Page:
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D e kroniskt review

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Issue number: 2024:1


D e kroniskt

(It is chronic)

by Caroline Ringskog Ferrada-Noli
reviewed by Željka Černok

The opening sentence could easily go on a list of the best first sentences in literature: 'I have never before seen so many non-white people in the centre of Stockholm, indoors, sitting on chairs, as I did in the waiting room of the Sankt Göran pain clinic.' Caroline Ringskog Ferrada-Noli is not the kind of writer who beats about the bush; we get the framework, we get the style. In this, her third novel, main character Anne is suffering from chronic pain after childbirth and seeking relief. But is it psychosomatic, caused by all of the childhood trauma she has not dealt with? Or is it just the disappointing realisations that come with reaching middle age? Being a woman means ‘being an open fireplace in the life of other people, but the open fireplace does not serve itself. It serves others. I don't want it to be like that. But it is like that. This made me want to die. Since suicide is not accepted by society I have, instead, developed a chronic pain, cause unknown, as it says in my patient journal. How absolutely typical for girls.’

Written in fragmentary prose in 210 short chapters, this is a meandering, furious (and sometimes infuriating) monologue on the lives of women in the past and now, on parental roles, understanding your youth and ill-advised choices. The heartbreak after losing a sibling. Immigration and racism. At one point, when Anne talks about her Chilean father, I was left speechless. This is the way she describes her dad’s wish to integrate in Swedish society: ‘(…) He loved it all. He made stuffed cabbage rolls. He did sports. He believed in Sweden for thirty years. Lived in all the fucking suburbs. Knew Palme. But, somehow, nothing came out of it’ – just a few sentences, flung out so seemingly casually, and there it is – the gist of it all. The topic so many authors write whole books about, grappling with details, trying to come to some sort of deeper conclusion. Put like this, combined with dark humour, it is brutal. It makes me wonder: is the prose at its most efficient like this, when there are no big reveals, when it is written in this way, so by-the-way and matter-of-factly? Because what the author says is – we all know this, c’mon. And it is a bit of a smack in the face to realise – well, yes.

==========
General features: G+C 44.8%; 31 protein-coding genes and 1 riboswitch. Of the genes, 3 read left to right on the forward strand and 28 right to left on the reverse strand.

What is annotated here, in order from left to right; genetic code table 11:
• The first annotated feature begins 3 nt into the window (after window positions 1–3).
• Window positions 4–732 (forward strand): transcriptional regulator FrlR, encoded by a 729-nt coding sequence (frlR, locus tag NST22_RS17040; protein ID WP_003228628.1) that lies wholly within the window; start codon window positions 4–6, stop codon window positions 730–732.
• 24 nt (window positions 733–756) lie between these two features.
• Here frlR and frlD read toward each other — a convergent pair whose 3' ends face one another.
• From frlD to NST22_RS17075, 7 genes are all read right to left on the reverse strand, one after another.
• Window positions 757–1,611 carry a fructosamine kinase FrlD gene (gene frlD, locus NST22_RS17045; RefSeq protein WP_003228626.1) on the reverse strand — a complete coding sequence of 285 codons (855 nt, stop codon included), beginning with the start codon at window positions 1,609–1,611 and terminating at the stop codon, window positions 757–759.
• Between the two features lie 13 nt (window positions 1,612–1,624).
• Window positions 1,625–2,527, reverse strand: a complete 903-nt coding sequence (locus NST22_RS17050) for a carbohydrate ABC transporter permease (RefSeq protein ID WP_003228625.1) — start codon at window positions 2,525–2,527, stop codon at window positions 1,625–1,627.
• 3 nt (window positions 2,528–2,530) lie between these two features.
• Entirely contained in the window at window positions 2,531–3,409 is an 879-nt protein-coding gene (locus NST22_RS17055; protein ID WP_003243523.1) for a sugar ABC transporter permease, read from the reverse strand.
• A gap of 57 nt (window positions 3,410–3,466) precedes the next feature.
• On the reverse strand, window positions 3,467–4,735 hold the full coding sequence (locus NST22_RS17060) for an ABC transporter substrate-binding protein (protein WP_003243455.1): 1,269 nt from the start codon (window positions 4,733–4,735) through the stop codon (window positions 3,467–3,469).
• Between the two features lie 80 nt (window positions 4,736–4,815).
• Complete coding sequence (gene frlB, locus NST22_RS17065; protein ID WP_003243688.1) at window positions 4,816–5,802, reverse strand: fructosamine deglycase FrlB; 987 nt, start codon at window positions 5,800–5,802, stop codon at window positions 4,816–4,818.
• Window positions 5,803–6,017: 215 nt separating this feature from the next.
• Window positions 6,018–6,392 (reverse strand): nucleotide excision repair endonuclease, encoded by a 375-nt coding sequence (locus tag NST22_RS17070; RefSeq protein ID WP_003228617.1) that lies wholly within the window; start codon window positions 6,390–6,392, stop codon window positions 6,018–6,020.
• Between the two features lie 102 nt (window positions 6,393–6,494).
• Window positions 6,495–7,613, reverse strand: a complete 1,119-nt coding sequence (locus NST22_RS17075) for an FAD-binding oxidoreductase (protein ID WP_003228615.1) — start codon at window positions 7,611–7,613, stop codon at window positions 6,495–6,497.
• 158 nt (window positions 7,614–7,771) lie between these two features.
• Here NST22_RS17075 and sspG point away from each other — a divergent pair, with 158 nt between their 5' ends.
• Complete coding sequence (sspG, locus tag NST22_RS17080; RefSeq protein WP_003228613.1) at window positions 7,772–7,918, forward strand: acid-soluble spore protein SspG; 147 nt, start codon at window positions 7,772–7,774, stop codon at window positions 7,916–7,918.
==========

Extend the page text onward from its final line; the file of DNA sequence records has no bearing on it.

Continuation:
As the narrator, Anne can be self-centred, naïve, cowardly, pretentious, self-hating, even cruel and this alone makes me think that Ottessa Moshfegh fans would love this book. It is also layered and smart. Caroline Ringskog Ferrada-Noli probes deep, using language that is at the same time provocative and nonchalant as well as precise and direct. As a critic at Dagens Nyheter has put it: ‘[the novel] is often unbearably precise, sad, lofty, spiced up with subtle literary hints like skeptical smiles towards the long tradition of females writing about pain’.

I found myself nodding, laughing, crying, frowning, underlining. Caroline Ringskog Ferrada-Noli is an author who has a lot to say. This was a joy to read.

Caroline Ringskog Ferrada-Noli obscured by puffs of shadow
Caroline Ringskog Ferrada-Noli. Photo: Martina Hoogland Ivanow.

D e kroniskt

Natur & Kultur, 2020

426 pages

Foreign rights: Lagercrantz Agency

Caroline Ringskog Ferrada-Noli is an author, screen writer and television producer and director. Her novel debut Naturen (Nature) came out in 2009, her second novel Rich boy in 2019, both to critical acclaim. Her writing is often praised for its intelligence, humour and portrayal of women's fates. Ringskog Ferrada-Noli is also known for the culture podcast En varg söker sin podd, which she has been co-hosting with Liv Strömquist since 2013.